In fact, pyramid schemes don’t work unless somebody loses. Those at the bottom of the pyramid are essentially defrauded by those on top. It’s a mathematical fact that no matter how many people join a pyramid scheme, 88% of the members will be at the bottom level and will lose their money, as per the Pyramid Scheme Alert. Pyramid schemes are illegal because people don’t lose their money due to normal market forces, but because the system requires them to lose so that a few at the top will win.
Multi-level marketing (MLM) or network marketing is an American institution. Companies like Amway, Tupperware, Herbalife, Avon, Mary Kay, and The Pampered Chef support huge networks of distributors and recruits who sell every type of product from dietary supplements to kitchenware and beauty products. Salespeople are called independent business owners (IBOs) and generally work from their homes.
On the surface, it’s hard to tell the difference between a legitimate MLM and a pyramid scheme. That’s because they’re both built on the business model of “multiple levels” of distributors and recruits. Some critics of MLMs claim that all of them, even the supposedly “legitimate” ones, are pyramid schemes in disguise.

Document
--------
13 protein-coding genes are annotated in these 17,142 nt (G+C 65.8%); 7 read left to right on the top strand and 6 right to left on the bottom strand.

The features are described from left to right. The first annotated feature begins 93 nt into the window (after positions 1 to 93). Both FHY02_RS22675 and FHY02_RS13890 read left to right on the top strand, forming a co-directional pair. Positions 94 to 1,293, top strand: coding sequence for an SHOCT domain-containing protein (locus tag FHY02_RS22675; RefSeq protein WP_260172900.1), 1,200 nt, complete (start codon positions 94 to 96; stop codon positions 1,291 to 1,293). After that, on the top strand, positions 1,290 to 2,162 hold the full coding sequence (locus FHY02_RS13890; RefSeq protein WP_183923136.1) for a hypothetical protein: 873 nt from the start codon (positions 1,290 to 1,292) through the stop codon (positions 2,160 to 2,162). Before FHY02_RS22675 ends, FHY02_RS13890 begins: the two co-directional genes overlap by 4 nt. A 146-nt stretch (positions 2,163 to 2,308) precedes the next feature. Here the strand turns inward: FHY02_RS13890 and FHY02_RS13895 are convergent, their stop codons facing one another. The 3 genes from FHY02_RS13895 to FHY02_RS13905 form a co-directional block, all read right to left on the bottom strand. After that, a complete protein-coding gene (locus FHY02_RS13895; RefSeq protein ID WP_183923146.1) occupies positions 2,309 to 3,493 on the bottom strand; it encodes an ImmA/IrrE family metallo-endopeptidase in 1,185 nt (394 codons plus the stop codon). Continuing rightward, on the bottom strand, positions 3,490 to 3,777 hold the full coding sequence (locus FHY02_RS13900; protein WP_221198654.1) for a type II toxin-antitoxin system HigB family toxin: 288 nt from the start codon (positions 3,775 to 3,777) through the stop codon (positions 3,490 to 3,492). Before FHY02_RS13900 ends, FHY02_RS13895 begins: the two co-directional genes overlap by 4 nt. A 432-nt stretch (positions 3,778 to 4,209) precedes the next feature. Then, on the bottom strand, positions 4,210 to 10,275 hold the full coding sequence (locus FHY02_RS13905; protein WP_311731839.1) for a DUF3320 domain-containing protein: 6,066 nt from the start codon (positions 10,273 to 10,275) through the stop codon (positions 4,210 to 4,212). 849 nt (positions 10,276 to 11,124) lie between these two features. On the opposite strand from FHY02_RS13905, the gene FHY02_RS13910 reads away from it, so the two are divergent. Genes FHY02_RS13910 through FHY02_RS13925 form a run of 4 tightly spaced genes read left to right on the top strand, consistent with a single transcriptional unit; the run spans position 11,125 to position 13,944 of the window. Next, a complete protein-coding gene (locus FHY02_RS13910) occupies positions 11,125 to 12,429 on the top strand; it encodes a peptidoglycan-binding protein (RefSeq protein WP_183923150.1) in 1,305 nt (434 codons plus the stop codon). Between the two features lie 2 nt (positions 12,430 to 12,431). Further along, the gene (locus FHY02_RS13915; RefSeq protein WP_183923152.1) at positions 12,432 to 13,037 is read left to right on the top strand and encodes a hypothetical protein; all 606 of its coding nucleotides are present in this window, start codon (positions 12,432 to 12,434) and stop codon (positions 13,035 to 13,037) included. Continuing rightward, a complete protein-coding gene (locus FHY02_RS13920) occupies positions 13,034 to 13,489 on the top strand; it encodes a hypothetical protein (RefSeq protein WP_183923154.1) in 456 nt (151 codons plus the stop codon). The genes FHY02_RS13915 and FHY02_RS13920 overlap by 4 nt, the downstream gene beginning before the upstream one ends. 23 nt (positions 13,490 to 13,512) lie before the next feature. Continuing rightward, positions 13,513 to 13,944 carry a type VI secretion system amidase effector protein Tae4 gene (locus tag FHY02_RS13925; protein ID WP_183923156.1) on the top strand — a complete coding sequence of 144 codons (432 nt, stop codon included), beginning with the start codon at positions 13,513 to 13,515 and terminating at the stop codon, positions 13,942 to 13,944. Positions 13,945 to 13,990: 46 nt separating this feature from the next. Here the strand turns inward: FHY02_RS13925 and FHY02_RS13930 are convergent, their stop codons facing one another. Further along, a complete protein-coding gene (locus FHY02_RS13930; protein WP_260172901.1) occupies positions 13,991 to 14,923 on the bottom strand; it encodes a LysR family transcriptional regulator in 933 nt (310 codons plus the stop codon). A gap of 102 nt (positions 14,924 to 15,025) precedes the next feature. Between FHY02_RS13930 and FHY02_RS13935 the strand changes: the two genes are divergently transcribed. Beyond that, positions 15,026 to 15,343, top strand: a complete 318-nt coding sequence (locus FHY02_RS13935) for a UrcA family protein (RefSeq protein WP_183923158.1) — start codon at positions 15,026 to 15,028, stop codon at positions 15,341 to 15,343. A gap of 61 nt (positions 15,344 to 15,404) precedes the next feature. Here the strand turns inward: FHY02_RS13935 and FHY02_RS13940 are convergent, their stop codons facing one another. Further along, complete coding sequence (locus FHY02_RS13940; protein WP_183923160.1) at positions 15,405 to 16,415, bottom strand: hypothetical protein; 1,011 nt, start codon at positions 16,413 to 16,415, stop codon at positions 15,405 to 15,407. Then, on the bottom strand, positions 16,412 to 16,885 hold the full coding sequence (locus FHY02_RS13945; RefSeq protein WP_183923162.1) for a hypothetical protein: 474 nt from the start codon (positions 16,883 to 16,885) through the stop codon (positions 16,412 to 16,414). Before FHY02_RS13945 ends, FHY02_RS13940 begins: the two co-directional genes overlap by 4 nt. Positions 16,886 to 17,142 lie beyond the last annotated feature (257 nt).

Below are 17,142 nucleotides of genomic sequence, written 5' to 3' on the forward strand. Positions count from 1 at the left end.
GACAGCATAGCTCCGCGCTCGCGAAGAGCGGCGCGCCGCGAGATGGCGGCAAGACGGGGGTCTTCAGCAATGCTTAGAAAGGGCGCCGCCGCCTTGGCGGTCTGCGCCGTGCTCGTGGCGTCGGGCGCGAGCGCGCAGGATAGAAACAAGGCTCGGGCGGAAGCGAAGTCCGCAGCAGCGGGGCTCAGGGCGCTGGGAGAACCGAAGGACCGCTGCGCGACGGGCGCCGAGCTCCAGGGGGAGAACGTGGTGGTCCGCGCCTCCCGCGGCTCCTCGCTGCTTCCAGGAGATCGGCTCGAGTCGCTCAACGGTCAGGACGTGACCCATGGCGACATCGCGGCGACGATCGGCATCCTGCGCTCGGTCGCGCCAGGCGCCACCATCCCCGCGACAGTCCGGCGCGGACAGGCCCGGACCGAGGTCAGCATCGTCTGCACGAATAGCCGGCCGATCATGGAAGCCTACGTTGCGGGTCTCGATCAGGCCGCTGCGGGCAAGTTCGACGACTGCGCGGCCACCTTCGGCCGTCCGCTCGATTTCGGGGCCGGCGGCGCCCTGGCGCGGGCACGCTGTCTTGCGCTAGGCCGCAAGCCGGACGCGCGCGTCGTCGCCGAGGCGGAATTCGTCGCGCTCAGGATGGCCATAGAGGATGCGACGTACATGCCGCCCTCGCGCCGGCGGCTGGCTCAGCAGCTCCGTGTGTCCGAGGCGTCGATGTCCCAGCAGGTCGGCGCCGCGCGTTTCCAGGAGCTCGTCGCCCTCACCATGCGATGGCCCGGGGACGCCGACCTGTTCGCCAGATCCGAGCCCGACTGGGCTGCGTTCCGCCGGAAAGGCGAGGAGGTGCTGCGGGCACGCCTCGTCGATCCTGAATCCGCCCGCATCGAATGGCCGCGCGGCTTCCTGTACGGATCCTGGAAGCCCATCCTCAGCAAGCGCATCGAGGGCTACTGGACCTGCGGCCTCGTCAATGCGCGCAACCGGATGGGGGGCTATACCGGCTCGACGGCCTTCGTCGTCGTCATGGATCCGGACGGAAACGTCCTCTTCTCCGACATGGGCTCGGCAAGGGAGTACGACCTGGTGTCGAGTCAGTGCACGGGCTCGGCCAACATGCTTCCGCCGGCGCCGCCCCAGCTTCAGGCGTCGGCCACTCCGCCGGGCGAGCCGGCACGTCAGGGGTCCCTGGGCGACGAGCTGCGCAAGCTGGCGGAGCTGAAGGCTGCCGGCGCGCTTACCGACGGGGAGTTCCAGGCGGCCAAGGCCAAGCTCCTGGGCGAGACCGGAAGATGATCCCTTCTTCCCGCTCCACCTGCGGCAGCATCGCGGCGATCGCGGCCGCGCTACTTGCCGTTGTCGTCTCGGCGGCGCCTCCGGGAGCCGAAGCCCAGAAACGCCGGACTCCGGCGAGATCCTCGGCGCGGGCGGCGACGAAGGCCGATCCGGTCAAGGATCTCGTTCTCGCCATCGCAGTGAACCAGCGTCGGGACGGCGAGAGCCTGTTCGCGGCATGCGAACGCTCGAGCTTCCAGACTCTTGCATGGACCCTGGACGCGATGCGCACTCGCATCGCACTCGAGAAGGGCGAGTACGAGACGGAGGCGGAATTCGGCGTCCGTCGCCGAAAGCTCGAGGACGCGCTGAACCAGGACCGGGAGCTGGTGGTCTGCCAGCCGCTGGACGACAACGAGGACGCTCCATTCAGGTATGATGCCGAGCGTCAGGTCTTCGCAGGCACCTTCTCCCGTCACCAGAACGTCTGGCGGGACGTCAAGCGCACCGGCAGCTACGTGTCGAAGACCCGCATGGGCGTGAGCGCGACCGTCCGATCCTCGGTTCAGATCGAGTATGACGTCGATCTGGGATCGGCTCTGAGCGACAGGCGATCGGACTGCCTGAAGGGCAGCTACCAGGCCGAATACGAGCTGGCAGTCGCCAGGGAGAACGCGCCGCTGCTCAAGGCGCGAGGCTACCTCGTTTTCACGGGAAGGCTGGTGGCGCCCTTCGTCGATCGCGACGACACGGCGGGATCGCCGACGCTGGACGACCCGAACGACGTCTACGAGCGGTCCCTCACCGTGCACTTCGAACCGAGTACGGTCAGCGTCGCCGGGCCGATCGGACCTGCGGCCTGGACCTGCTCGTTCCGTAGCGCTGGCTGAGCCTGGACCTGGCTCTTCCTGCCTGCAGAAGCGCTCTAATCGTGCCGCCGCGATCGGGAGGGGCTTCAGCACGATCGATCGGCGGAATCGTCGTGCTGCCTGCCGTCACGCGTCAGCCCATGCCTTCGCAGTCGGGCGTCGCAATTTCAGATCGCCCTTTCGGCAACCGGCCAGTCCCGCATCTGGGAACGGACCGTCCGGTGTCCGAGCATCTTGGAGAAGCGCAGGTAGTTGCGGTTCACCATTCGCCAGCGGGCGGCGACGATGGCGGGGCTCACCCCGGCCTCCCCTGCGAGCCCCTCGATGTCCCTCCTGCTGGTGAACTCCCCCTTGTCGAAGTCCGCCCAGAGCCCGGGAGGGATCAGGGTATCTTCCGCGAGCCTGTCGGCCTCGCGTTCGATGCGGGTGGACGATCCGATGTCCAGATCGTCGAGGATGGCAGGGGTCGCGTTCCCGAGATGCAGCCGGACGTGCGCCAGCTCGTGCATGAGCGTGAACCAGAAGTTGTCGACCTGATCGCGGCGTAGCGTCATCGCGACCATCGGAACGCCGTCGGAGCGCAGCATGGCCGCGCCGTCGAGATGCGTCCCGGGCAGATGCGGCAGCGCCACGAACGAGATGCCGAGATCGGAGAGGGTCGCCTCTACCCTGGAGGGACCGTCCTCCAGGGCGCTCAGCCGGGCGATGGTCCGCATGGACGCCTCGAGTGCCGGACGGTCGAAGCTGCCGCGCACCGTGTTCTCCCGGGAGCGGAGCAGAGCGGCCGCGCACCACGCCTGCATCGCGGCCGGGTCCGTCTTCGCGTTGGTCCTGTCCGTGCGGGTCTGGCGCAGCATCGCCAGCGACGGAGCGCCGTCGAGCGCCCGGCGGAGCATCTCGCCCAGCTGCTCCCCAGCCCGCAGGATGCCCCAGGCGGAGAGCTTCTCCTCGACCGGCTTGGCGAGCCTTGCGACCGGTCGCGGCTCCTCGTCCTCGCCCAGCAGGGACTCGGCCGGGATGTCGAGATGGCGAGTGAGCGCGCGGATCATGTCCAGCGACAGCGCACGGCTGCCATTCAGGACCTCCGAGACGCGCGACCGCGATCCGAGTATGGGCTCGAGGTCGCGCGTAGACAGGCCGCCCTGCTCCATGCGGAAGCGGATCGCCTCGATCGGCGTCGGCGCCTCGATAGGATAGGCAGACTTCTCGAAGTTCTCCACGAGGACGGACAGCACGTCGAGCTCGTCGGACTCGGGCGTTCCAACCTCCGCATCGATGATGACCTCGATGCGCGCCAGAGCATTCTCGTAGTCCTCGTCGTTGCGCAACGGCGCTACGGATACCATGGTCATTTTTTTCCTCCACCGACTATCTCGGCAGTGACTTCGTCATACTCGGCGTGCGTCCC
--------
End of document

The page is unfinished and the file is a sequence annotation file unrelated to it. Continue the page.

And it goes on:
In a landmark 1979 ruling, the Federal Trade Commission found that Amway was not a pyramid scheme. That ruling has paved the way for hundreds of MLMs to follow Amway’s business model.
Amway stresses that the main difference between a legitimate MLM business model and a pyramid scheme is that a legitimate MLM is focused on selling products, and not on recruiting more salespeople. In a legitimate MLM, it should be possible to make money by simply selling products directly to customers.
The problem with MLM lies with those who join the scheme at a later date. There is a huge difference between participating in the network as a customer on one hand, and buying products at an inflated price (to pay for commissions of the people who have joined the network earlier). The other category of people, who, participate in the scheme as entrepreneurs, develop a business that directly or indirectly markets the network’s products.
For its part, Herbalife was putting on a brave face. “Herbalife welcomes the inquiry given the tremendous amount of misinformation in the marketplace, and will cooperate fully with the FTC,” the company said in a statement on 12 March 2014. “We are confident that Herbalife is in compliance with all applicable laws and regulations. Herbalife is a financially strong and successful company.”
The news could not have come at a better time for Ackman. Pershing Square Capital Management’s returns were dented significantly last year by the enormous run up of Herbalife’s stock. In recent days, The New York Times published a tough piece on Ackman’s lobbying efforts in Washington. He held a long conference call yesterday to slam Herbalife’s practices in China, but it did not seem to have much effect on investors. News of the FTC investigation certainly had a significant impact on investors on Wednesday. The stock is still holding up since Ackman first announced his short promotion of Herbalife and it is also up since Icahn first disclosed his stake.
While the Herbalife war is raging on in 2014, neither the FTC nor Pershing Square Capital Management has made any comments.